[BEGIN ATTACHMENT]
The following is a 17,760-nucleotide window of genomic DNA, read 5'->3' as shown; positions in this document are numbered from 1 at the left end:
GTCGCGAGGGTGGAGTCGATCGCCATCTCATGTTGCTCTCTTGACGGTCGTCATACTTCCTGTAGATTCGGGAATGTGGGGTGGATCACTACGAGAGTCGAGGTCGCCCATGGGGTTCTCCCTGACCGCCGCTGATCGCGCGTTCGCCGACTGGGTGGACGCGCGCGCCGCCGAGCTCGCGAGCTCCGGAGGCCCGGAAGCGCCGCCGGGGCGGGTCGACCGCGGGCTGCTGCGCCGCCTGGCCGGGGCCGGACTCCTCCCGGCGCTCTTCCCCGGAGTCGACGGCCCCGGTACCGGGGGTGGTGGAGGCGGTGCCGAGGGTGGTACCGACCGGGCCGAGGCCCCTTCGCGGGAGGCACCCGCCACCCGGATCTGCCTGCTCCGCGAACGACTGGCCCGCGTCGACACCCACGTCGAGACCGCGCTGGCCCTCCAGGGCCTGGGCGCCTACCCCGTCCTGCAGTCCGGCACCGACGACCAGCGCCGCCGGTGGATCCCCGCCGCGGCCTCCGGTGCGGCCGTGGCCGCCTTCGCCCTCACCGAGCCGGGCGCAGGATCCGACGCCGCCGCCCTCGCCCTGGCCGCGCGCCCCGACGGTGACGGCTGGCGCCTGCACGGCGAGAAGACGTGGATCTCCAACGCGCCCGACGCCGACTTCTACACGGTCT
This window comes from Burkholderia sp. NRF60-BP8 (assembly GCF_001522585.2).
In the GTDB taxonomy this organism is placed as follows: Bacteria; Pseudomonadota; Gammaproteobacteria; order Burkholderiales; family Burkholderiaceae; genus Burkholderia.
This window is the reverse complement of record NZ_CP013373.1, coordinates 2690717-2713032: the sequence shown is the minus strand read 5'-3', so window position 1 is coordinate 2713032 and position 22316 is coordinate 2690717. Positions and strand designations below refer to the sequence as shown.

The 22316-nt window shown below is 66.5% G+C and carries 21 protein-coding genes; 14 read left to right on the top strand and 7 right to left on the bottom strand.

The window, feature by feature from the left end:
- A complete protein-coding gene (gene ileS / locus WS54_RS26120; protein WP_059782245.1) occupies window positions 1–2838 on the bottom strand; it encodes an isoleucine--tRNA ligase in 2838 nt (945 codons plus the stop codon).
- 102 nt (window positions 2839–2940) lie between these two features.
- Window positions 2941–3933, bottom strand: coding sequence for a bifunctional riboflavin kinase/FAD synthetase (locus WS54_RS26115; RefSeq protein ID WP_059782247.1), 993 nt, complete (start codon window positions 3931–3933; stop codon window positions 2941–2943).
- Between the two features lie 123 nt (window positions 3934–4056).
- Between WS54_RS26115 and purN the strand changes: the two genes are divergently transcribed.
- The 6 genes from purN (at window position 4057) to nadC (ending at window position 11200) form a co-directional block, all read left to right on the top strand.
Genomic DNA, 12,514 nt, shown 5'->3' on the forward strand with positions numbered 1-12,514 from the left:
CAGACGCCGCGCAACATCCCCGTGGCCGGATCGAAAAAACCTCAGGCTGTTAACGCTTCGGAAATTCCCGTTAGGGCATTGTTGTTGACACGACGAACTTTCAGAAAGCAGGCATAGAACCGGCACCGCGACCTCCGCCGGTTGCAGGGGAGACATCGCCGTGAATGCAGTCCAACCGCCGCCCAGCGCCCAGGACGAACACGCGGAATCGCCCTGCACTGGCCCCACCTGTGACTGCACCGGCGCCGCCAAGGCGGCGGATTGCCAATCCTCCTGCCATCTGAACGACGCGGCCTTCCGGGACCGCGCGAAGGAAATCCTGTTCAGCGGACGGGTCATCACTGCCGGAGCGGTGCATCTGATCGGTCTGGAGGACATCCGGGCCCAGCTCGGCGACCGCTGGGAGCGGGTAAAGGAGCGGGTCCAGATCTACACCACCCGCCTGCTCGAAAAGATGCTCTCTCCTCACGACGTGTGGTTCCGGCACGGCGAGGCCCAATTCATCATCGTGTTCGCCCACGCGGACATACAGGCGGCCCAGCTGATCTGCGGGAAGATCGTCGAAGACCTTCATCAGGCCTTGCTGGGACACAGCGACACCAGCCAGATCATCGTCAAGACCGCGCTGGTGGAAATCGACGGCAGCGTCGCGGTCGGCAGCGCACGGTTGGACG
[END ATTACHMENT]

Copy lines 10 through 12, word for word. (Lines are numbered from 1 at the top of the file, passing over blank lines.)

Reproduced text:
- Window positions 2941–3933, bottom strand: coding sequence for a bifunctional riboflavin kinase/FAD synthetase (locus WS54_RS26115; RefSeq protein ID WP_059782247.1), 993 nt, complete (start codon window positions 3931–3933; stop codon window positions 2941–2943).
- Between the two features lie 123 nt (window positions 3934–4056).
- Between WS54_RS26115 and purN the strand changes: the two genes are divergently transcribed.